Peter Sagan (Tinkoff Saxo) has an entire winter to debate whether or not he will ride with greater pressure on his shoulders next season but if the World Champion is adamant about one thing it's that he will line up next season with exactly the same racing mentality that earned him the rainbow jersey.
"Maybe it can be more pressure with the jersey next season, maybe not. Winning the Worlds was a great feeling and I'm very happy with the fact that I'm the World champion. It's the best result I could I have hoped for but I'll continue to race with passion," he tells Cyclingnews during an interview at the team's training camp on the Croatian coast.
"That [racing mentality] will not change. The only change is that I'll be doing it in one of the more beautiful jerseys in cycling."
The last few weeks of Sagan's life have been somewhat of a whirlwind. From Richmond he's gone back to Slovakia and enjoyed a hero's welcome; he's soaked up the heat in the Abu Dhabi dunes, spent time in Monaco, won awards, shared his views on world peace, had a holiday of sorts and ridden a camel. By the time he reaches the interview chair with Cyclingnews he's already signed two dozen jerseys and bidons, posed for photos and had a coffee with his agent and former rider Giovanni Lombardi.
"There's not been too much relaxing. After the Worlds it was crazy and then I went to Abu Dhabi but since then it's been calmer. I've had some time off in Monaco and it's been a week since I've ridden my bike. I'll take another two weeks, maybe three off," he says.
"Going home, though, that was great they treated me a like a superstar but I really don't feel like one."
Sagan is a rider who exudes confidence – sometimes it can wrongly be interpreted as arrogance, but for a rider who turned professional so young and generated so much success at a tender age, it's often forgotten that he's had to do a lot of his growing up and maturing while at the focal point of the sport.
"I'm no superstar," he repeats. "A superstar is an actor or a singer. It's something so different to me. [Lance] Armstrong was a superstar and the people knew him, in and out of cycling. I could be a superstar in cycling maybe but not outside of cycling. You have to keep your feet on the ground. No one can fly."
Sagan might not be able to fly but he can certainly glide, float and sail – his riding style the perfect marriage between brute force and sheer beauty that makes him one of the popular riders in the current peloton. Away from the bike he likes nothing more than an evening at home watching a movie with his long term girlfriend or spending time with friends. For Sagan, cycling has its place in his life – and it's almightily important – but there's more to him than just the ability to pedal fast.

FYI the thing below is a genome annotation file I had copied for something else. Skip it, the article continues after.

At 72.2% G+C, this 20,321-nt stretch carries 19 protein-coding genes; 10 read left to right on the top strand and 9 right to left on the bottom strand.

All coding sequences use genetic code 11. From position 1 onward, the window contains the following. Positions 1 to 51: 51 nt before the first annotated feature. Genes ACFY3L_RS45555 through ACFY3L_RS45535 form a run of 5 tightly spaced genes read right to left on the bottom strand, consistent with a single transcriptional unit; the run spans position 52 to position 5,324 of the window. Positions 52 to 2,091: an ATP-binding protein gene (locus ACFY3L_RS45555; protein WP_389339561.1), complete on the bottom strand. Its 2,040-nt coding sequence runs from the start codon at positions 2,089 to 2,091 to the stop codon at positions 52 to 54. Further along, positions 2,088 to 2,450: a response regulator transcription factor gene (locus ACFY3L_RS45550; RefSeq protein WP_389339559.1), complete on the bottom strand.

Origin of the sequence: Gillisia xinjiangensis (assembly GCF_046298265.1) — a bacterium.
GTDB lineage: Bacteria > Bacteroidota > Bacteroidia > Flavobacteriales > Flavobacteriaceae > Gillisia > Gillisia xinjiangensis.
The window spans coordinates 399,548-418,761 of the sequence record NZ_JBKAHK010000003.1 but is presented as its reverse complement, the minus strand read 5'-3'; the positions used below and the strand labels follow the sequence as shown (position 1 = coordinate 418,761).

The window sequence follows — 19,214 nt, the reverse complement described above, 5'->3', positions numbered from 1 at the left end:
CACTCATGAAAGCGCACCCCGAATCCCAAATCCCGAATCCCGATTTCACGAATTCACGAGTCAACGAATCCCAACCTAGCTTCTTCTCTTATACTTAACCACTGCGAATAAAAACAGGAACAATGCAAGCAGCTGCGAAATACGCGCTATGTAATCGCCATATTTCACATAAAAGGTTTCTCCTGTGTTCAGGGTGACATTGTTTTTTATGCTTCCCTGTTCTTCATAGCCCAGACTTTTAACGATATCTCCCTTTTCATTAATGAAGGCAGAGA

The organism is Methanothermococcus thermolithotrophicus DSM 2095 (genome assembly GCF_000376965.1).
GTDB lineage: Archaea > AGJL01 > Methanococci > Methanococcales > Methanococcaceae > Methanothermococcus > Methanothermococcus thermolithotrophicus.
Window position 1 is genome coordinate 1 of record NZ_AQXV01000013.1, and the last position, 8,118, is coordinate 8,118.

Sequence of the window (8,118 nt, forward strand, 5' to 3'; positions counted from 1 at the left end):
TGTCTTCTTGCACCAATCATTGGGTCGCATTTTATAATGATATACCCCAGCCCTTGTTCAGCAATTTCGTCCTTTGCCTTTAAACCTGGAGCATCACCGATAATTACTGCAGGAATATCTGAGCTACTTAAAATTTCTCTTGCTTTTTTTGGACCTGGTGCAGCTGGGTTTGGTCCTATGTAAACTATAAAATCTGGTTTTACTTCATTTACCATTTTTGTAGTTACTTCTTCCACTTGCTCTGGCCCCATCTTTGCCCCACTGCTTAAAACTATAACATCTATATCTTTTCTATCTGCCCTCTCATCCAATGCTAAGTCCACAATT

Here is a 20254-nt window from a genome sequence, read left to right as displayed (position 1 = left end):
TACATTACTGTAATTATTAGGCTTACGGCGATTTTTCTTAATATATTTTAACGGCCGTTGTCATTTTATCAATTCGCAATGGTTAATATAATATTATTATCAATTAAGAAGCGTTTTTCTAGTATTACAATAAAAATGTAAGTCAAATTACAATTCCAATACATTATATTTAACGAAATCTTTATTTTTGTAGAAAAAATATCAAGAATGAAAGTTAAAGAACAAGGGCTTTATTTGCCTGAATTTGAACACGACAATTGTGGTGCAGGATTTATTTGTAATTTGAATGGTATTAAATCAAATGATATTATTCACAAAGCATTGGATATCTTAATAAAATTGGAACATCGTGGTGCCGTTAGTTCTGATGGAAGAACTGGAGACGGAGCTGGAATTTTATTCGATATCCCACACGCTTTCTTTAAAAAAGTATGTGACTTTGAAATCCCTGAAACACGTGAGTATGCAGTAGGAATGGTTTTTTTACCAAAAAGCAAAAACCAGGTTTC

"I don't read the media too much," he says with a smile.
"I live in cycling. When I'm at home I don't watch racing and when it comes to news, what do I need to know? I have my life outside of cycling. What's my life outside of cycling like? I don't know. You'd have to spend a couple of days with me but I'm training almost every day. So when I can I spend time with friends, my girlfriend and sometimes it can be a bit much for her, all the training, all the events that I need to go to so I make time for personal space."
Part of Sagan's stability can perhaps be traced to his relationship with his long-term girlfriend. "We met outside of cycling and she didn't know anything about cycling when we started to date. We don't really talk about cycling. I talk about cycling at the right times, if I'm in the bunch or at the dinner table with the team but I don't like always talking about cycling."
That point was certainly made clear when Sagan – albeit in slightly broken but admirable English – talked at length about world events after his win in Richmond, Virginia. Part of the message he says was lost in translation and interpretation.
"I was talking about the general problems in the world. We're living in a time where technology is leading. People don't live in the moment. Before, sport was about a few kids and a ball, just having fun. Now kids are at home playing computer games and people generally are just on Facebook, phones, Twitter and apps and there are so many things that just take over their lives. That's a problem for our generation.
"For me things were nicer when I was a child, when I was young. We didn't have mobile phones so you'd have to walk two kilometres to a friend's house just to see if he was home or not. Now you just text," he says, pretending he's tapping away on a cell phone.
"Then people are always on Facebook saying I'm here, I'm there, sharing everything on Facebook, it's just a waste of time."
There can be no time wasting for Sagan next season, however. It's an Olympic year and on top of that he will be racing with one of the most iconic and important jerseys on his back. The ambitions and targets remain relatively constant with the Spring Classics and Tour de France the two cornerstones of his campaign. The Olympics is also a major target.
"More or less, my racing programme will be the same as this year. I'll start in Argentina with San Luis. I've done that race twice and from there the important races will be Milan San Remo, Tour of Flanders, Paris Roubaix and then the Tour de France. That's roughly the same schedule as last year.
"Roubaix remains a target but from San Remo until Roubaix I'm targeting all the major races. This season I wasn't too happy with my Spring campaign but what I gained was more experience."
That unhappiness may have stemmed from 15-plus second places he accrued during the year.
"It was destiny, no? I don't know but it's racing and what's important was that I was always in the front and in the action. I was always there and sometimes I was beaten by climbers, sometimes by sprinters and sometimes by riders like me but the year ended with me in the rainbow jersey."
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